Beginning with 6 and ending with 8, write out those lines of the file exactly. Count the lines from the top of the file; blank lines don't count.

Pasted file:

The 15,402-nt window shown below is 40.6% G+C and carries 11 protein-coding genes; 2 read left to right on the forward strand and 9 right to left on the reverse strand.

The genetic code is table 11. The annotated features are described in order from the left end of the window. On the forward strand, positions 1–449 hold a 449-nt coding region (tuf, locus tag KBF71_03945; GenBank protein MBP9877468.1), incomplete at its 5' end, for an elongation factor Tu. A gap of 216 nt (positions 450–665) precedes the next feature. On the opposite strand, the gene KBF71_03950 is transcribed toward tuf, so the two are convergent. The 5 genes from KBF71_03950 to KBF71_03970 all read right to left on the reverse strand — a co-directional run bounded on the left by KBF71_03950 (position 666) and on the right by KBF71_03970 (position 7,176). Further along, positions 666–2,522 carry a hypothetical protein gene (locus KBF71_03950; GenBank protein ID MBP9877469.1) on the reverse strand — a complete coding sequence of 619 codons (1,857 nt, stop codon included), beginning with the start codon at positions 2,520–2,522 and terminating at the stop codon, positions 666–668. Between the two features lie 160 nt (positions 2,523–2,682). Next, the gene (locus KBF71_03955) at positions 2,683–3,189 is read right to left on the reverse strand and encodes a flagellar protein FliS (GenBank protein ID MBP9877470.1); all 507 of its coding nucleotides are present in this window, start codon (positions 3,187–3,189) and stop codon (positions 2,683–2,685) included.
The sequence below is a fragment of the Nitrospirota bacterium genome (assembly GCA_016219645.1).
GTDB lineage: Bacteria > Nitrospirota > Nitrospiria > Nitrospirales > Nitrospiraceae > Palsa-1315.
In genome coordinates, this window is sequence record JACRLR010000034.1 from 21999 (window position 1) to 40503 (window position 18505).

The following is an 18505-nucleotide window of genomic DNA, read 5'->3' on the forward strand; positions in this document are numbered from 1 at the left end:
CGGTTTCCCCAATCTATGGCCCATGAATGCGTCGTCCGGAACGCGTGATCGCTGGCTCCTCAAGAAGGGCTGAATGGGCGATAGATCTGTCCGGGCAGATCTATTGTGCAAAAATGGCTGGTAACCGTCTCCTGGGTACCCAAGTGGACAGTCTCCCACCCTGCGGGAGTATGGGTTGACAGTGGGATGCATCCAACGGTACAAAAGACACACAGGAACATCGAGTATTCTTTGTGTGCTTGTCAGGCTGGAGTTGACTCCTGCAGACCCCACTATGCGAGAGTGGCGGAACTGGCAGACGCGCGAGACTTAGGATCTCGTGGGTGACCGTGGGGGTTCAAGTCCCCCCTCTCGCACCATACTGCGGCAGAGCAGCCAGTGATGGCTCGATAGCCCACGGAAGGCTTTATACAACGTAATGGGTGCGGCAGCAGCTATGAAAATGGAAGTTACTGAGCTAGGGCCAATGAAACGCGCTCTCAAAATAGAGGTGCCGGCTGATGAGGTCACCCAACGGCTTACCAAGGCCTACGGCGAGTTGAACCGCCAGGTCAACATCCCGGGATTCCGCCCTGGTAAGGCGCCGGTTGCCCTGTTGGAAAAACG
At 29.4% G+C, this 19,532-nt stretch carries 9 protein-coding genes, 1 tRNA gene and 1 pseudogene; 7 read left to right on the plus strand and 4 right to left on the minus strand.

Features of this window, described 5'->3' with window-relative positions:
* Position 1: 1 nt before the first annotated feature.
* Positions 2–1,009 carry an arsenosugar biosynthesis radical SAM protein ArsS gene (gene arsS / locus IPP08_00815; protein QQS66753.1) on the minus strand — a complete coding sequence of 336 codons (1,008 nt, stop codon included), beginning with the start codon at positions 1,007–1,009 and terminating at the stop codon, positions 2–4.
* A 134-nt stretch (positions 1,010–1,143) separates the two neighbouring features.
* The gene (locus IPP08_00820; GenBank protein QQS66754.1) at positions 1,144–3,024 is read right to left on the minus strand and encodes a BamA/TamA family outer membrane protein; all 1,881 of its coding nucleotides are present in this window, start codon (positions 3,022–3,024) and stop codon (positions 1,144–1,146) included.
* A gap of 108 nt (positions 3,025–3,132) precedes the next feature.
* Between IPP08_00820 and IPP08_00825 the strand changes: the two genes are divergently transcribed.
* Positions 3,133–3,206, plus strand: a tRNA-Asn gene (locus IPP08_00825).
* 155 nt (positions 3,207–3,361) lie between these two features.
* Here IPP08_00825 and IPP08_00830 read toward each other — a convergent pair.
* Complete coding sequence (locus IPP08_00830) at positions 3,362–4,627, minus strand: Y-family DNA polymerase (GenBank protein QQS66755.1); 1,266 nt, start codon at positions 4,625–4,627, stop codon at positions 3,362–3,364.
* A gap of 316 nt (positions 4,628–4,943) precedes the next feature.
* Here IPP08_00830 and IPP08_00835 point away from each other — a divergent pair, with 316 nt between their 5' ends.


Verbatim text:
The following is an 18505-nucleotide window of genomic DNA, read 5'->3' on the forward strand; positions in this document are numbered from 1 at the left end:
CGGTTTCCCCAATCTATGGCCCATGAATGCGTCGTCCGGAACGCGTGATCGCTGGCTCCTCAAGAAGGGCTGAATGGGCGATAGATCTGTCCGGGCAGATCTATTGTGCAAAAATGGCTGGTAACCGTCTCCTGGGTACCCAAGTGGACAGTCTCCCACCCTGCGGGAGTATGGGTTGACAGTGGGATGCATCCAACGGTACAAAAGACACACAGGAACATCGAGTATTCTTTGTGTGCTTGTCAGGCTGGAGTTGACTCCTGCAGACCCCACTATGCGAGAGTGGCGGAACTGGCAGACGCGCGAGACTTAGGATCTCGTGGGTGACCGTGGGGGTTCAAGTCCCCCCTCTCGCACCATACTGCGGCAGAGCAGCCAGTGATGGCTCGATAGCCCACGGAAGGCTTTATACAACGTAATGGGTGCGGCAGCAGCTATGAAAATGGAAGTTACTGAGCTAGGGCCAATGAAACGCGCTCTCAAAATAGAGGTGCCGGCTGATGAGGTCACCCAACGGCTTACCAAGGCCTACGGCGAGTTGAACCGCCAGGTCAACATCCCGGGATTCCGCCCTGGTAAGGCGCCGGTTGCCCTGTTGGAAAAACG
At 29.4% G+C, this 19,532-nt stretch carries 9 protein-coding genes, 1 tRNA gene and 1 pseudogene; 7 read left to right on the plus strand and 4 right to left on the minus strand.